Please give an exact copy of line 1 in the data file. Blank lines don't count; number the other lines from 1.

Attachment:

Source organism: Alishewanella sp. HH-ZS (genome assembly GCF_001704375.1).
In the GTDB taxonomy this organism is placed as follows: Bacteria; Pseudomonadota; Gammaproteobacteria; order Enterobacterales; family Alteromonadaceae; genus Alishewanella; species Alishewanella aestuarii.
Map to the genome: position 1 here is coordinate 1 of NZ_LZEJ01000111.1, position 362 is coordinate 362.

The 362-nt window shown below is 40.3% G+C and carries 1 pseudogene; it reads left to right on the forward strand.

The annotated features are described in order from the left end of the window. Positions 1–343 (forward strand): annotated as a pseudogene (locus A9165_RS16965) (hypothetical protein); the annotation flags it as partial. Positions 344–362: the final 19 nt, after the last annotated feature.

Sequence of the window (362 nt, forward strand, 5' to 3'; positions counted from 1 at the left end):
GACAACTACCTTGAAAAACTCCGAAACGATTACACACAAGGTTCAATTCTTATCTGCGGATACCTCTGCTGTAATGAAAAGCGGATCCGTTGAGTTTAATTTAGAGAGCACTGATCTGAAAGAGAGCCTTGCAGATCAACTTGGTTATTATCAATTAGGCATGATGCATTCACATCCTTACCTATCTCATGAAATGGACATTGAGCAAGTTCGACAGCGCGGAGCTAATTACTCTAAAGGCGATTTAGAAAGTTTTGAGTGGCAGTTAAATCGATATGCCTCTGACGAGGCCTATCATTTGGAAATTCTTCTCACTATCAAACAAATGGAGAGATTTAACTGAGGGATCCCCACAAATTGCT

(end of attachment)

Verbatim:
Source organism: Alishewanella sp. HH-ZS (genome assembly GCF_001704375.1).